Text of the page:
Are Everton suffering a post-derby hangover?
It’s been a spirit-crushing 10 days for Everton.
The Toffees looked to be gathering some crucial momentum as they headed across Stanley Park last weekend with five wins from their previous seven league matches.
They responded with an impressive performance - as good as I’ve seen them play at Anfield in some time - but the heartbreaking nature of the defeat looks to have had a long-lasting affect.
Home games against Newcastle and Watford were the perfect opportunity to launch an immediate recovery and get things back on track. Instead we have seen two flat performances that were fortunate to yield two points.
There are certainly more specific issues with the side at present, some of which we will discuss later in this piece. But I wonder whether the team’s confidence has been shot following that Anfield disappointment?
It’s hard to quantify how confidence, belief and momentum can affect a team’s performance but I don’t think it’s a coincidence that the team have turned out two disappointing outings in the immediate aftermath of the derby.
With games against Manchester City and Tottenham to come, with the busy festive period to follow after that, Everton have picked the worst time to suffer a dip in form.
A number of sides have already begun to bunch up immediately behind us and it seems likely the Toffees will sucked back into mid-table in the coming weeks.
They need to shake off any disappointment quickly, put this part of the season behind them and re-focus on the new challenges ahead.
Richarlison’s early opener made it eight goals for the Brazilian in what has already been a fine debut season in a royal blue shirt. But the question of who is deployed around him remains something up for debate.
Theo Walcott began brightly but faded badly, with his penetrating runs failing to yield an end product. On the opposite flank, Bernard also started well and linked up with Lucas Digne down the left. But the diminutive forward also faded and was replaced just after the hour. Ademola Lookman is the obvious player to come in, but he failed to truly grasp his opportunity from the start against Newcastle so may have to be content with his role of super-sub.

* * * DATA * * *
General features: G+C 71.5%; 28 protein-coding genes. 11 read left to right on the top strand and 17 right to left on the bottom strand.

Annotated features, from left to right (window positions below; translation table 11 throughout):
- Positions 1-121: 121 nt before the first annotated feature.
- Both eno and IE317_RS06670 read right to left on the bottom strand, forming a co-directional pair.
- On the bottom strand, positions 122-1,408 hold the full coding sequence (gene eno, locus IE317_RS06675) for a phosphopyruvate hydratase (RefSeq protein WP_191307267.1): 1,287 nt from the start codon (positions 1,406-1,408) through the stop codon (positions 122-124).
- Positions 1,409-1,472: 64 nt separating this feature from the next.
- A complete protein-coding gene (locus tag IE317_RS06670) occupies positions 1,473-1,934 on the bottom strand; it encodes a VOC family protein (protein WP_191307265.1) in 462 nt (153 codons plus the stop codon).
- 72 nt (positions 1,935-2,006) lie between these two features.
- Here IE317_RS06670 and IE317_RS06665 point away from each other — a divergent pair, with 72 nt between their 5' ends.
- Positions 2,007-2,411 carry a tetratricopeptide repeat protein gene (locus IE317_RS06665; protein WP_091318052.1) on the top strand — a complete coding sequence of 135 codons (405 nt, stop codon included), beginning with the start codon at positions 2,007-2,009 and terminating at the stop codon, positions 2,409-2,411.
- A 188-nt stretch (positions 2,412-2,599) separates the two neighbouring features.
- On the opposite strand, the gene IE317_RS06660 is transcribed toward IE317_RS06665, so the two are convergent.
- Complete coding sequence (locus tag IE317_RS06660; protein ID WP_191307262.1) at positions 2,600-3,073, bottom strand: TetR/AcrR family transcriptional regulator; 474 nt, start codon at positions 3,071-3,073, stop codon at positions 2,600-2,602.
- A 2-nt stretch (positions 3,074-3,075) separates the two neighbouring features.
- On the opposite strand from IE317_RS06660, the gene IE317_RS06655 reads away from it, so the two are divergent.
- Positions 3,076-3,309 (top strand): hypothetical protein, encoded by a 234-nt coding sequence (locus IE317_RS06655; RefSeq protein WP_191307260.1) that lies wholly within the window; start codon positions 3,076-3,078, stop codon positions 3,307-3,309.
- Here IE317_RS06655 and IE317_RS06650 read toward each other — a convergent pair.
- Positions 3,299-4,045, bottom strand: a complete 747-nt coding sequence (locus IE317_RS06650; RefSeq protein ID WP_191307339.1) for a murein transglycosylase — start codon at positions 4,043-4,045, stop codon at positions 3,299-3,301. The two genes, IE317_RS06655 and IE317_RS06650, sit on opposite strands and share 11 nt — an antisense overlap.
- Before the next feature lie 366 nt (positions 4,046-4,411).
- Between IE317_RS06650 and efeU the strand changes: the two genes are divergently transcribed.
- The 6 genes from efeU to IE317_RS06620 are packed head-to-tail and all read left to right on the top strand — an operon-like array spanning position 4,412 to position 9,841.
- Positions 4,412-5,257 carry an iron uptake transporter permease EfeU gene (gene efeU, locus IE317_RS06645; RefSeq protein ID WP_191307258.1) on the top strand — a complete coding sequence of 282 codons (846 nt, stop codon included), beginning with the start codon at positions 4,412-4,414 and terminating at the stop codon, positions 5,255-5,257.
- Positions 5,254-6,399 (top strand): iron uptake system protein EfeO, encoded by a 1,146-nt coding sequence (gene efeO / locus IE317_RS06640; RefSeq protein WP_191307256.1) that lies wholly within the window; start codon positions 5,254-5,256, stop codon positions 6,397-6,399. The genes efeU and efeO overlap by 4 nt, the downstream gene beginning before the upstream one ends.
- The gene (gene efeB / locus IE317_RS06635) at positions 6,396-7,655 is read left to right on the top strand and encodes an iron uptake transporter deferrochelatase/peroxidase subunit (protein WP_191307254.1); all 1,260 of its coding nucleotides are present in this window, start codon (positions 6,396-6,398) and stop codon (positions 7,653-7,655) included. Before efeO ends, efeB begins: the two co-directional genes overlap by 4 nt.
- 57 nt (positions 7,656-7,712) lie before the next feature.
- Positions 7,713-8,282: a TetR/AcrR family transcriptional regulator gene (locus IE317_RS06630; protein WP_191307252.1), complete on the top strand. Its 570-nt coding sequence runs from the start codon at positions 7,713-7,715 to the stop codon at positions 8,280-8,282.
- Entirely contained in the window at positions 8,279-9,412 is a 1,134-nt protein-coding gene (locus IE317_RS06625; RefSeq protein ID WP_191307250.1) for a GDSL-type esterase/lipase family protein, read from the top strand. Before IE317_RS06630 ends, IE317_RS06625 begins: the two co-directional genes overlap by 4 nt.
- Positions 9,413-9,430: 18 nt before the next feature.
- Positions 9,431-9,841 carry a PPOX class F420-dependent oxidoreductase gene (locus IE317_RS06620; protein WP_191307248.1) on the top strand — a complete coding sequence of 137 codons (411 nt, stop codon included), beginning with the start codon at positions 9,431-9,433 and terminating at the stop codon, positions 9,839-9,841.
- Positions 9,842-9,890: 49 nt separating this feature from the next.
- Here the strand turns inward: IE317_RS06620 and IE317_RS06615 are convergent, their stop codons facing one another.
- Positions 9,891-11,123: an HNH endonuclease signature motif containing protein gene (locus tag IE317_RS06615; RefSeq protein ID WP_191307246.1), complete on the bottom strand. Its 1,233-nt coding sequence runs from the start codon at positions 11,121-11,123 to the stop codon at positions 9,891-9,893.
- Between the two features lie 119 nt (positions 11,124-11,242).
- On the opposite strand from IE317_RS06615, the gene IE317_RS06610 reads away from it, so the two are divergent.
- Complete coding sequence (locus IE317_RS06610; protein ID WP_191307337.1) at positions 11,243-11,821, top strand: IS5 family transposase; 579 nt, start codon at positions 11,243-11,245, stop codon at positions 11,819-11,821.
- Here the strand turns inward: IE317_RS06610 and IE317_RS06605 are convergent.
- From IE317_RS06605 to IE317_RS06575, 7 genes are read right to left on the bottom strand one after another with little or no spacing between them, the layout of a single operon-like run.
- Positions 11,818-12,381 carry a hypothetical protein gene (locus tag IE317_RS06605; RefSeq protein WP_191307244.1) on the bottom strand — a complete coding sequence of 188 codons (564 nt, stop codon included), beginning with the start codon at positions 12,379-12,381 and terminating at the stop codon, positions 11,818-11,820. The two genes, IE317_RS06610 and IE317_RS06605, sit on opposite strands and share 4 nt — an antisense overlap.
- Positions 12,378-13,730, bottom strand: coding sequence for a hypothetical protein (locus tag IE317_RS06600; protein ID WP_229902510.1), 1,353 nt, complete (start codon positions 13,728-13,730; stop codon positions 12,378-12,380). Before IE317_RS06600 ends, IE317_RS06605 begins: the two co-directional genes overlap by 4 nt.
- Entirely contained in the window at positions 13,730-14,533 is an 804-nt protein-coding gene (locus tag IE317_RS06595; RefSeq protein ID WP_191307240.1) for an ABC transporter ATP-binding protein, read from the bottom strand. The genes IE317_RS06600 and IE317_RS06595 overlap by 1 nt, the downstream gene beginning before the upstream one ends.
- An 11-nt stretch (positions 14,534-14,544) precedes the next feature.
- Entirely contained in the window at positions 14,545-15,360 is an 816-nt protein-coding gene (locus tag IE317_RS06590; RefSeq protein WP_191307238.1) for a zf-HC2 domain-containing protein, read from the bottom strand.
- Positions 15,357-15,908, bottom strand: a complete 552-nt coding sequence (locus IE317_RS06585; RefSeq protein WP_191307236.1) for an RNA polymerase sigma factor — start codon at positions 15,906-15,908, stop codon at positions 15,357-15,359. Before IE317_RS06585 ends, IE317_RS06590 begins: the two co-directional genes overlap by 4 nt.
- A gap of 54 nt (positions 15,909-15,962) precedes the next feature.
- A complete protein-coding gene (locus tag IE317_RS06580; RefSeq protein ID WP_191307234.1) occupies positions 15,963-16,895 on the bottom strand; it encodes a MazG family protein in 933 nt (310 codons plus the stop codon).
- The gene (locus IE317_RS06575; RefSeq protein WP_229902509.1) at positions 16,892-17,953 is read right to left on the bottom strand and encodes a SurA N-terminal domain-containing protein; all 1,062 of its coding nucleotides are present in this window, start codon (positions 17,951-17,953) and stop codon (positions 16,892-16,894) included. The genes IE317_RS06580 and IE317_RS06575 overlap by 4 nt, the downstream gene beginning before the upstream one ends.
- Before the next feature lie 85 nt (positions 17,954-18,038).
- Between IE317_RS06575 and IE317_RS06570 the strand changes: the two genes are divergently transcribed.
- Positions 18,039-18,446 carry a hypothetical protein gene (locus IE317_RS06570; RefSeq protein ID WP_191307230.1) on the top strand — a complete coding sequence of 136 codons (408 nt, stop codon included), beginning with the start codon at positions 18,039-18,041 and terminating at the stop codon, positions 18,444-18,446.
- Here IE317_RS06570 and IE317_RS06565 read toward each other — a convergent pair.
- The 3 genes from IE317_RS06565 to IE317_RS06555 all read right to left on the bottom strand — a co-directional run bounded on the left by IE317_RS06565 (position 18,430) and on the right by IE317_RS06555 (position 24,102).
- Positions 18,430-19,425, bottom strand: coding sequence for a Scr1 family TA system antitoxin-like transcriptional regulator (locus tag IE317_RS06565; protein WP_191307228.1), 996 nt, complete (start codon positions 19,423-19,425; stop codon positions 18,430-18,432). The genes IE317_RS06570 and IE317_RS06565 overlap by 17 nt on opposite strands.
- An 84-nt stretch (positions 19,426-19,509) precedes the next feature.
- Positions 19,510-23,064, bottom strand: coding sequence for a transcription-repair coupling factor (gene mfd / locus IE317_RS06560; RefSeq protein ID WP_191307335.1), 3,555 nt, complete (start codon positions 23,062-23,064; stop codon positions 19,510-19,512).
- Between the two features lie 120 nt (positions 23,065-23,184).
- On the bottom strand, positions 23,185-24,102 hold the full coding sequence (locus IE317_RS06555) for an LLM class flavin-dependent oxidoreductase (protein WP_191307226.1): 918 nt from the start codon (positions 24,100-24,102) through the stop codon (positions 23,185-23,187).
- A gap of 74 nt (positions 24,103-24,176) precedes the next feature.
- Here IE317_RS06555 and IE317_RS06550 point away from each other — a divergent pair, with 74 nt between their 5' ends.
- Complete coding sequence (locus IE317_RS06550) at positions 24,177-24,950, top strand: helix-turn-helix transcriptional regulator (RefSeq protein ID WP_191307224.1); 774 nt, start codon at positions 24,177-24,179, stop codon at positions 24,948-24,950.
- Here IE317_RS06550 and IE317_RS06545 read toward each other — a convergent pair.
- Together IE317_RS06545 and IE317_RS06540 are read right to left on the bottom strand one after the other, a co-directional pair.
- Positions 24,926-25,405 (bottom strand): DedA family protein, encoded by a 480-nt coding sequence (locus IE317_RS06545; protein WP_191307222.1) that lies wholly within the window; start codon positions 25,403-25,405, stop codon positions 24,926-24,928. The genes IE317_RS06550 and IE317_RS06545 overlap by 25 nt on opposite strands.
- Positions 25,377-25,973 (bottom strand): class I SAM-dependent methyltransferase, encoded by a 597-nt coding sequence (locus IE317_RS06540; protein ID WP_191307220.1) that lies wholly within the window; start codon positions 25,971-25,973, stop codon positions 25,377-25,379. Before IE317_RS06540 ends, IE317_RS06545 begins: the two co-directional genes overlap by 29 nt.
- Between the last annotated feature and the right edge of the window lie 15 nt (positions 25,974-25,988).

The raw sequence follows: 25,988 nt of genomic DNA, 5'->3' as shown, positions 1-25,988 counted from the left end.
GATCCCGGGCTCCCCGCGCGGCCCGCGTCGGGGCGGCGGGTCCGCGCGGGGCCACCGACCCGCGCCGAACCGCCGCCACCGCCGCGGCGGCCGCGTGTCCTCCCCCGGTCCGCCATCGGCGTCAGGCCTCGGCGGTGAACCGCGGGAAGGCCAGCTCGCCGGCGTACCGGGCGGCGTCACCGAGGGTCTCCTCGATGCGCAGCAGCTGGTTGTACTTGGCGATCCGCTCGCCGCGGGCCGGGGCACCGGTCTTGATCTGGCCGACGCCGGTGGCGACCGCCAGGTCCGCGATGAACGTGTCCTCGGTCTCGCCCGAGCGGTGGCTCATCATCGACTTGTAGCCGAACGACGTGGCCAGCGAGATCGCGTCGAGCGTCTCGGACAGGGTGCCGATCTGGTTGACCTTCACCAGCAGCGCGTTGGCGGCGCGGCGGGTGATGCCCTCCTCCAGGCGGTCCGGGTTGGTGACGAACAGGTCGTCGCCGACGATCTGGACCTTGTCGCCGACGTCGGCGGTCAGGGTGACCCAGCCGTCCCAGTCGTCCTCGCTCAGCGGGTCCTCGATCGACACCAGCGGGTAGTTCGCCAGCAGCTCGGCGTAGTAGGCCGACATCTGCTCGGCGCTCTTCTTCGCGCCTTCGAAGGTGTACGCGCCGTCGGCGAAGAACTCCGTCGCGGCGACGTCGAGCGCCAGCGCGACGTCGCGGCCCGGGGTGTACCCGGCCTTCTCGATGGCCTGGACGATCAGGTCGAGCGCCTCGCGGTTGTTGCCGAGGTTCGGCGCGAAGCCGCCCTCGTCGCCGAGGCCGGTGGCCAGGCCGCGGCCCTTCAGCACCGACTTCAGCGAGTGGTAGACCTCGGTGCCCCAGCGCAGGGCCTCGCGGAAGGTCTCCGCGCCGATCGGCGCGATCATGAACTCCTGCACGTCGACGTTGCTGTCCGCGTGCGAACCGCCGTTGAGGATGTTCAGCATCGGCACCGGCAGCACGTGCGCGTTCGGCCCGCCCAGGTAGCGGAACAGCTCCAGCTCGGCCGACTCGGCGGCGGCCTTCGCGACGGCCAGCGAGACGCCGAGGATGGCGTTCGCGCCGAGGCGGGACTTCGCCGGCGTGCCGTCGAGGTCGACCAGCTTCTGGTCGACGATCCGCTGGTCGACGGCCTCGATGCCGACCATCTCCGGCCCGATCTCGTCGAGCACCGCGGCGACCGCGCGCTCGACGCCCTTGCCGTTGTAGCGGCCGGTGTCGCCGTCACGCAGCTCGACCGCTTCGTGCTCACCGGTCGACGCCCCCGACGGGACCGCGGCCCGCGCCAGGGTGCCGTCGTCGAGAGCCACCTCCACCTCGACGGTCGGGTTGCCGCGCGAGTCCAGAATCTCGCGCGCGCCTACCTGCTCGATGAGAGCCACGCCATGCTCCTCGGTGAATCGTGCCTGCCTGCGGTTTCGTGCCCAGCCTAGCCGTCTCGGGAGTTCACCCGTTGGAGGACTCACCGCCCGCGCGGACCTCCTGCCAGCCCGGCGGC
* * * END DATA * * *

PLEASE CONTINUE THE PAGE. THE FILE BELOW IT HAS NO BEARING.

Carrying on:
Then there is the issue of the central striker. Richarlison was again pushed up top where he has been effective at times but was buffeted by Watford’s central defenders. Referee Kevin Friend had obviously made a conscious pre-match decision not to give the Brazilian anything, perhaps thinking the 21-year-old goes down too easily. That may have been the case at times, but there was no doubt that the forward was subjected to some rough treatment that went unpunished. At one point he suffered a forearm smash to the back of the head but Friend waved play on, not even stopping play to treat a potential head injury, with Troy Deeney going on to have an attempt at goal.
The natural option therefore is to switch Richarlison back to the left and bring on another central striker. But that’s where the problems begin.
Cenk Tosun sadly doesn’t look equipped to fit into Marco Silva’s system. The attitude and commitment is there, but he doesn’t look mobile enough. Dominic Calvert-Lewin meanwhile has potential and versatility, but isn’t yet ready to hold down a regular first-team place in that crucial position.
It’s no surprise therefore that the club have been linked with a striker in the January transfer window. That would free up Richarlison to move back to the left as well as easing the goalscoring burden on his shoulders.
That’s easier said than done of course, the January window is notoriously tough. So we may have to remain patient and wait until the summer to get the right man or risk either paying over the odds or landing someone who isn’t their first choice.
Right side issues
As mentioned, Walcott’s position in the starting line-up is under scrutiny after a succession of patchy performances.
The former Arsenal forward also struggled to link-up with Seamus Coleman down the right, another recurring issue over the past few weeks.
We all saw Coleman’s reaction to his critics when scoring against Brighton a few weeks ago. The Irishman is fiercely proud and a dedicated professional, so he is not one to shy away from a challenge. But I can’t help fearing that the serious injury he suffered last year has permanently shorn something from his game.
The 30-year-old gamely gets forward to join in attacks but doesn’t seem as effective as he once was, while his distribution and defensive positioning is occasionally suspect. There is no blame attached to him for the own goal of course, but I do feel some of the criticism aimed in his direction in recent months has been justified, even if I’m loathed to do so given his regular habit of proving people wrong.
I hope I’m wrong about Coleman too I really do. But as we start to look ahead at the next stage of Silva and Marcel Brands’ rebuilding project, I can’t help feeling that a striker and two right-sided players should be next on their transfer shortlist.